In an age of craft cocktails, one of the best-recognized drinks has gotten the shaft. While recipes for drinks infused with flowers and layered with exotic juices get passed from Mixologist to cocktail lover, the classic daiquiri recipe just collects dust on the shelf.
And doesn’t this drink deserve an update, a makeover or an innovative re-do as much as any other classic cocktail? So when Dos Maderas sent me a bottle of rum and a daiquiri recipe, I got a bit giddy with the anticipation of revisiting this tried and true drink.
A brief daiquiri recipe history (Did you know it’s a Cuban cocktail?…sort of)
Although this once popular drink was invented in Cuba, the originator was an American. Shortly after the famed Battle of San Juan Hill, American miners were sent to the island nation to exploit its iron ore mines. An engineer named Stockton Cox was along on one of these expeditions about 130 years ago. And it is he who is credited with inventing the cocktail.
Cox’s daiquiri recipe was one of necessity, using what he had on hand to mix drinks when, according to Difford’s Guide, he ran out of gin. Since the local spirit was rum, it was available in abundance, as were sugar and fresh limes. And so, the story goes, the classic Daiquiri cocktail was born.
Today there are, of course, variations on the original daiquiri like the strawberry daiquiri, mango daiquiri and banana daiquiri. All of these drink recipes take the basic daiquiri and add an additional fruit flavor, be it banana, strawberry or even grapefruit and maraschino cherry juice as is called for in the Hemingway daiquiri. For more unique daiquiri recipes, check out our winter variation, the Cranberry and Chocolate Daiquiri.
How to make a daiquiri
The basic daiquiri is a three-ingredient cocktail, which isn’t surprising considering the drink’s humble origins. It is one of the easiest cocktails to make. But it isn’t so easy to make a daiquiri well.
Simple cocktails like this one are drinks that require attention to detail. All three ingredients must be high quality and the proportions have to be balanced. But with a little planning and selective ingredient choice, the daiquiri is a stress-free drink and the gateway to good times.
Tips for making the best daiquiri
- Although the original daiquiri was served neat, because of the drink’s potency most daiquiris now are served over ice. This version calls for crushed ice, which must be freshly made, flavorless and odorless to preserve the drink’s delicate flavors.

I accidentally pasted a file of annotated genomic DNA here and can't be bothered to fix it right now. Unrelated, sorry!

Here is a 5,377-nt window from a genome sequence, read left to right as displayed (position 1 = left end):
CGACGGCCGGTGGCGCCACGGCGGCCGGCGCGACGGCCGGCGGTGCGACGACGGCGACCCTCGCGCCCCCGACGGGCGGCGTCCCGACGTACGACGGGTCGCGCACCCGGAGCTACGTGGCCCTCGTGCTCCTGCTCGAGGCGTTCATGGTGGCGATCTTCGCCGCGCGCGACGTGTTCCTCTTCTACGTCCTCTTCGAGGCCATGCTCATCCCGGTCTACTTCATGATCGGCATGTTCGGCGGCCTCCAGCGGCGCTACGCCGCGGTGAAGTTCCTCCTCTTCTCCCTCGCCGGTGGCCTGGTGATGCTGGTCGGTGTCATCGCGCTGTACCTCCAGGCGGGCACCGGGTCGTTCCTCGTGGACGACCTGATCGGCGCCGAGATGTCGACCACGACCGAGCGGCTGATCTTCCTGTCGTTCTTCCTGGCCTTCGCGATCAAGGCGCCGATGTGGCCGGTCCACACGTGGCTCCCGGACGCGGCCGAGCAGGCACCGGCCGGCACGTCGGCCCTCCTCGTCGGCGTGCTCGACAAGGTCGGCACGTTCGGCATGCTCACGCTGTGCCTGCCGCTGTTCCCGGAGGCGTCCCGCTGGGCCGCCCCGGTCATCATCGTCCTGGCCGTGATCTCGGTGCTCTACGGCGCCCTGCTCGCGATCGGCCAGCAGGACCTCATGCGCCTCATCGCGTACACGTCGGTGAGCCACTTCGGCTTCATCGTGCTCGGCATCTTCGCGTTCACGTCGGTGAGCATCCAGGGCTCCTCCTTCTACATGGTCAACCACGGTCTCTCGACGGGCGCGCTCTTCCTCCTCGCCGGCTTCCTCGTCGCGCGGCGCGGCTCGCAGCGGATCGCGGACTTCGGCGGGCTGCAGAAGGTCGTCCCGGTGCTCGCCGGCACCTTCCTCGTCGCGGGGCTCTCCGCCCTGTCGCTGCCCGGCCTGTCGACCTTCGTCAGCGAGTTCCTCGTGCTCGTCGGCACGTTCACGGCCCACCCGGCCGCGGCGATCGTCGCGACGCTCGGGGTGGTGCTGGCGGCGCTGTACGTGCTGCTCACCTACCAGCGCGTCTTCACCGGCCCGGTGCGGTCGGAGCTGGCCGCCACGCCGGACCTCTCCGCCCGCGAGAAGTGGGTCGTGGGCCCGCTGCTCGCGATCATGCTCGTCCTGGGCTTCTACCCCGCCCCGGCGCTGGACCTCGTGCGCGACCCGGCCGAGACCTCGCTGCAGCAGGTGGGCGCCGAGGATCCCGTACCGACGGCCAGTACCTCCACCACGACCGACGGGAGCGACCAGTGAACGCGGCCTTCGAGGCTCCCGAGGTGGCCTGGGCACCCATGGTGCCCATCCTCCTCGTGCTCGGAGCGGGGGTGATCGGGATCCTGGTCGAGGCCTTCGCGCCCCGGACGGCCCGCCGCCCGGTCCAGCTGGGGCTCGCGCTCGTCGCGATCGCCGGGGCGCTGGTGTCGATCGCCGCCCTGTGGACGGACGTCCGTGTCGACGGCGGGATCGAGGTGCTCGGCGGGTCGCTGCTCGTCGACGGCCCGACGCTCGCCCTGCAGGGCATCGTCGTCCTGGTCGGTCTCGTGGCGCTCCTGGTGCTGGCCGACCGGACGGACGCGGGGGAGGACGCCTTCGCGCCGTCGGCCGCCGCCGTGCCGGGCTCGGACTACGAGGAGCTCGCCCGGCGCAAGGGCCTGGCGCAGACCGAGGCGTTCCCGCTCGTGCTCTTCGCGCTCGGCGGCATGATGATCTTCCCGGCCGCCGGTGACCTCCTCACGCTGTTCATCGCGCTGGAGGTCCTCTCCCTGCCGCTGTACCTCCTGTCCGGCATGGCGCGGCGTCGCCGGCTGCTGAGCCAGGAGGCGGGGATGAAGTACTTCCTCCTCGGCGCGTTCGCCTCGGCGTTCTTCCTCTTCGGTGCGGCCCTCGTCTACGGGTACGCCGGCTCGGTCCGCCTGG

- Use fresh lime juice, not frozen or bottled, to ensure a vibrant cocktail with a faint tropical essence
- Measure your ingredients carefully to ensure your cocktail has a balanced flavor. But if it comes out too tart, add a touch more simple syrup. And if it is too sweet, add more fresh squeezed lime juice.
What is the difference between a margarita and a daiquiri?
Both the margarita and the daiquiri are refreshing cocktails made with freshly squeezed lime juice. But there are two main differences. Margaritas are made with tequila while a daiquiri is made with rum. And while a daiquiri is a cocktail of rum and lime juice sweetened with simple syrup, a margarita is made with tequila, lime and triple sec.
Have you tried an aged rum Daiquiri?
Daiquiri recipes are typically made with white rum. But the recipe suggested by Dos Maderas incorporates their 5+3 Spanish Rum into the three-ingredient cocktail. The rum is distilled and aged in the Caribbean before it is shipped to Spain for further aging in solera sherry casks.
The resulting rum makes for a daiquiri with a somewhat heavier body and more pronounced, fruity flavor than the classic variety. But, like all good drinks, this one was surely due for a makeover.
Although the recipe suggests using Dos Maderas aged rum as your main ingredient, I recommend experimenting with any aged rum that suits your preference. In my experimentation, I found that most will result in a similarly robust and satisfying cocktail.
The Spanish Daiquiri
- 1.5 oz Dos Maderas 5+3 Spanish rum
- .75oz simple syrup*
- .75oz lime juice
- fresh, crushed ice
- Shake ingredients with ice.
- Strain over crushed ice in a cocktail glass,
- Garnish with a thin lime wheel.
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